“Albertans want answers regarding the allegations of queue jumping by wealthy and well-connected people. Alison also wants answers. This week, she became the first candidate to call for a full judicial inquiry into queue-jumping.”
Created in 2002 as a result of the Report of the Premier’s Advisory Council on Health, the mandate of the HQCA is to “promote patient safety and health service quality.” Of course, resistance by politicians to holding a real judicial inquiry is not surprising. Real judicial inquiries are uncontrollable and politically dangerous, just ask former Prime Minister Paul Martin how his judicial inquiry worked out for him.
A new survey released in the National Post by Forum Research Inc. shows Alberta’s Progressive Conservatives with 38% province-wide support and the opposition Wildrose Party sitting at 29%. This survey shows the Liberals at 14%, New Democratic Party at 13%, and the Alberta Party with 3% province-wide support.
Surveys conducted by Environics, Angus Reid, and Lethbridge College in the final months of 2011 tell a different story, showing the Tories with a commanding lead placing more than 20% ahead of the opposition parties. Finding different results, the Forum survey shows the PCs up one-percent from a previous survey conducted by the same firm in December 2011 and the Wildrose up six points in the same period of time. I will wait to see whether other surveys begin to show similar results before I begin to believe that the PCs and Wildrose are this close in electoral support.
It is important to remember that surveys and polls are snapshots of where a population is at an exact moment in time. They are helpful at detecting trends, but as all political watchers should remember – campaigns matter – and Albertans will have an opportunity to see their political parties in full electoral action in the coming months.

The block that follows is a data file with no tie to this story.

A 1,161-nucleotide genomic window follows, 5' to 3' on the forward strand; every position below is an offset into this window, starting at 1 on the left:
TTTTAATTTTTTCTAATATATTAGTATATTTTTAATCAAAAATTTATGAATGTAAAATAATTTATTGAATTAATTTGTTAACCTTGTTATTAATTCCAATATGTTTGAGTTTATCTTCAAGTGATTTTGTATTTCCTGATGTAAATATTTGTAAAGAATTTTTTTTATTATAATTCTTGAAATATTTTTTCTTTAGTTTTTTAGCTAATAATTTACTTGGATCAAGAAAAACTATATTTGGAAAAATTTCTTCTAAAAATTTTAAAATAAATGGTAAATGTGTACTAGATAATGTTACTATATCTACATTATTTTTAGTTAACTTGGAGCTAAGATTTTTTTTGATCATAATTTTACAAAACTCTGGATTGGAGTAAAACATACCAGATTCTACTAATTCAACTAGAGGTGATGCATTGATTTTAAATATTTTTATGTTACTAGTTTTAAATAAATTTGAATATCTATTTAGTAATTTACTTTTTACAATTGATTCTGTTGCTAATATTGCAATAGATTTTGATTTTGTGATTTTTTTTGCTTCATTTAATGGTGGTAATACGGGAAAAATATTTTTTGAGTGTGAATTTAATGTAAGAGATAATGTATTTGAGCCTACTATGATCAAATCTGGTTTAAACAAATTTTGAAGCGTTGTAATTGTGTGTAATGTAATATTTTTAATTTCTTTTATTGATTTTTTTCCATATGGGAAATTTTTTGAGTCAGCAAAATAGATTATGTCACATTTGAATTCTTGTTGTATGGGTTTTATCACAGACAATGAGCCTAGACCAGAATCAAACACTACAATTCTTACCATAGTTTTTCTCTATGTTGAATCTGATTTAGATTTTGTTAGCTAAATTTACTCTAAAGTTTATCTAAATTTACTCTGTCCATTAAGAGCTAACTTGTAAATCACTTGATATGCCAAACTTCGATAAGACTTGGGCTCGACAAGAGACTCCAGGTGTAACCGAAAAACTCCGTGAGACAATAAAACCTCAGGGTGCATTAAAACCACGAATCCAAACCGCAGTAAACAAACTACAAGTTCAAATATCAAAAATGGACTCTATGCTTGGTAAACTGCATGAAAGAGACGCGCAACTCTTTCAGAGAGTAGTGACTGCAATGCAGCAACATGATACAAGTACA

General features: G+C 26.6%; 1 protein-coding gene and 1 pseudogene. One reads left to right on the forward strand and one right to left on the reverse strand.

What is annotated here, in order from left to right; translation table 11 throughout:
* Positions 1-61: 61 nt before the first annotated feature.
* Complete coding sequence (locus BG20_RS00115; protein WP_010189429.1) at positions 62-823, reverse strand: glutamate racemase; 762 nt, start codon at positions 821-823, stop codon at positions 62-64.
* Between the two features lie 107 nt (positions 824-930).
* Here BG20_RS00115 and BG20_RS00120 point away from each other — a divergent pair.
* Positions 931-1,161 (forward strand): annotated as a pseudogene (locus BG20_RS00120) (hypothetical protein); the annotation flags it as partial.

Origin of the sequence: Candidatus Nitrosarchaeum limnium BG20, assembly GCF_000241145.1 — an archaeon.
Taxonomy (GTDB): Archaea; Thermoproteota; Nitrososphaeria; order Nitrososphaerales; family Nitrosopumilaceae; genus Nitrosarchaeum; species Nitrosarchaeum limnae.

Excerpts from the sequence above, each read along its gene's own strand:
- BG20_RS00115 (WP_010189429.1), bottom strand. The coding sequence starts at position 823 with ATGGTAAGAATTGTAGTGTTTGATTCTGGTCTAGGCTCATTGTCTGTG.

Without Premier Ed Stelmach as their lightening-rod in Calgary perpetually unhappy oil company community, the Wildrose Party appears to have lost the steam from the high point they sat at in mid-2010. In response, they are trying their best to cast Premier Alison Redford as a flip-flopper and have come out strong with negative advertising aimed at the Tories. There is plenty to criticize in the Tory record book, but the relentless angry and outrageous attacks lend little suggestion that the Wildrose Party would be a very pleasant crew if they ever form government.
As I said in the National Post, there are not many people talking about the Wildrose Party forming government these days – except Wildrose Party leader Danielle Smith. Ms. Smith appears to be doing very little to manage the expectations of her party’s core activists, many whom are still wearing the [wild]rose coloured glasses they donned when the their party hit the peak of its meteoric rise in 2010.
Not properly managing expectations can be a politically deadly mistake. While the political environment was different, the most appropriate example may be the Alberta Liberal experience following the infamous 1993 election. With early polls showing a meteoric rise in the polls for the long-outcast Liberal Party, leader Laurence Decore had pumped expectations of forming government so-high that when his party only formed Official Opposition, he faced open revolt from his caucus and defections to the Tories. The Liberals have not come close to this high-point since.
I also point to the quick rise and fall of Canadian Alliance leader Stockwell Day or Liberal Prime Minister Paul Martin, who both filled their supporters minds with great expectations of electoral glory, only to disappoint when the votes were counted.
What results of the Forum survey and other surveys suggest to me is that the PCs remain Alberta’s big-tent political party – one that both blue conservatives and moderate liberals are comfortable joining – and that the opposition is increasingly polarizing to the political left and right.
The rise of the conservative Wildrose Party to what may become the default opposition and the increase in support for the social democratic NDP may leave a difficult space for the moderate opposition parties that want to occupy the political centre – the Liberal and the Alberta Party.